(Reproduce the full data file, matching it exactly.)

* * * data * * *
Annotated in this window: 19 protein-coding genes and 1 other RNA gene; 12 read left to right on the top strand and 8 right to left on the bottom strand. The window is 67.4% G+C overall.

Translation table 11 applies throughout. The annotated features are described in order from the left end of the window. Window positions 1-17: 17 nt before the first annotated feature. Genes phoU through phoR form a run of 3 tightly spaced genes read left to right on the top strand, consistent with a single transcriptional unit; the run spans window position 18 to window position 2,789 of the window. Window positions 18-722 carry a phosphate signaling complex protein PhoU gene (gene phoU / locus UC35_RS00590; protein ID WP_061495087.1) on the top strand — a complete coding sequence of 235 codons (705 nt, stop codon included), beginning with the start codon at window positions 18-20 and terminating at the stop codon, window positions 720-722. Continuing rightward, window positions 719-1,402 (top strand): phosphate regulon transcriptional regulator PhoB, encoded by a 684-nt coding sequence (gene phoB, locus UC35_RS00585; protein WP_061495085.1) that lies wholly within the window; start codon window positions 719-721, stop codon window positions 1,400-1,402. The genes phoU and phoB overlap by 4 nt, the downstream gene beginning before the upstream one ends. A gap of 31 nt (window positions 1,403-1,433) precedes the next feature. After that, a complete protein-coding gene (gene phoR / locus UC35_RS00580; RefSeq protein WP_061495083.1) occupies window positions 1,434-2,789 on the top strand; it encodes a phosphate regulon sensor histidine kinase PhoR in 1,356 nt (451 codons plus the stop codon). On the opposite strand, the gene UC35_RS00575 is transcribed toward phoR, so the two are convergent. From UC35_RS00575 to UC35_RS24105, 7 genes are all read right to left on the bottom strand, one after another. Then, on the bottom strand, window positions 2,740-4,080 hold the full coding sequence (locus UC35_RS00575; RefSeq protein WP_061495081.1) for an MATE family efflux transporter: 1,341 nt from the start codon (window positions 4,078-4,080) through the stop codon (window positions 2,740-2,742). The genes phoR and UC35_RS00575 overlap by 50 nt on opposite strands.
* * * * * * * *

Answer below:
Annotated in this window: 19 protein-coding genes and 1 other RNA gene; 12 read left to right on the top strand and 8 right to left on the bottom strand. The window is 67.4% G+C overall.

Translation table 11 applies throughout. The annotated features are described in order from the left end of the window. Window positions 1-17: 17 nt before the first annotated feature. Genes phoU through phoR form a run of 3 tightly spaced genes read left to right on the top strand, consistent with a single transcriptional unit; the run spans window position 18 to window position 2,789 of the window. Window positions 18-722 carry a phosphate signaling complex protein PhoU gene (gene phoU / locus UC35_RS00590; protein ID WP_061495087.1) on the top strand — a complete coding sequence of 235 codons (705 nt, stop codon included), beginning with the start codon at window positions 18-20 and terminating at the stop codon, window positions 720-722. Continuing rightward, window positions 719-1,402 (top strand): phosphate regulon transcriptional regulator PhoB, encoded by a 684-nt coding sequence (gene phoB, locus UC35_RS00585; protein WP_061495085.1) that lies wholly within the window; start codon window positions 719-721, stop codon window positions 1,400-1,402. The genes phoU and phoB overlap by 4 nt, the downstream gene beginning before the upstream one ends. A gap of 31 nt (window positions 1,403-1,433) precedes the next feature. After that, a complete protein-coding gene (gene phoR / locus UC35_RS00580; RefSeq protein WP_061495083.1) occupies window positions 1,434-2,789 on the top strand; it encodes a phosphate regulon sensor histidine kinase PhoR in 1,356 nt (451 codons plus the stop codon). On the opposite strand, the gene UC35_RS00575 is transcribed toward phoR, so the two are convergent. From UC35_RS00575 to UC35_RS24105, 7 genes are all read right to left on the bottom strand, one after another. Then, on the bottom strand, window positions 2,740-4,080 hold the full coding sequence (locus UC35_RS00575; RefSeq protein WP_061495081.1) for an MATE family efflux transporter: 1,341 nt from the start codon (window positions 4,078-4,080) through the stop codon (window positions 2,740-2,742). The genes phoR and UC35_RS00575 overlap by 50 nt on opposite strands.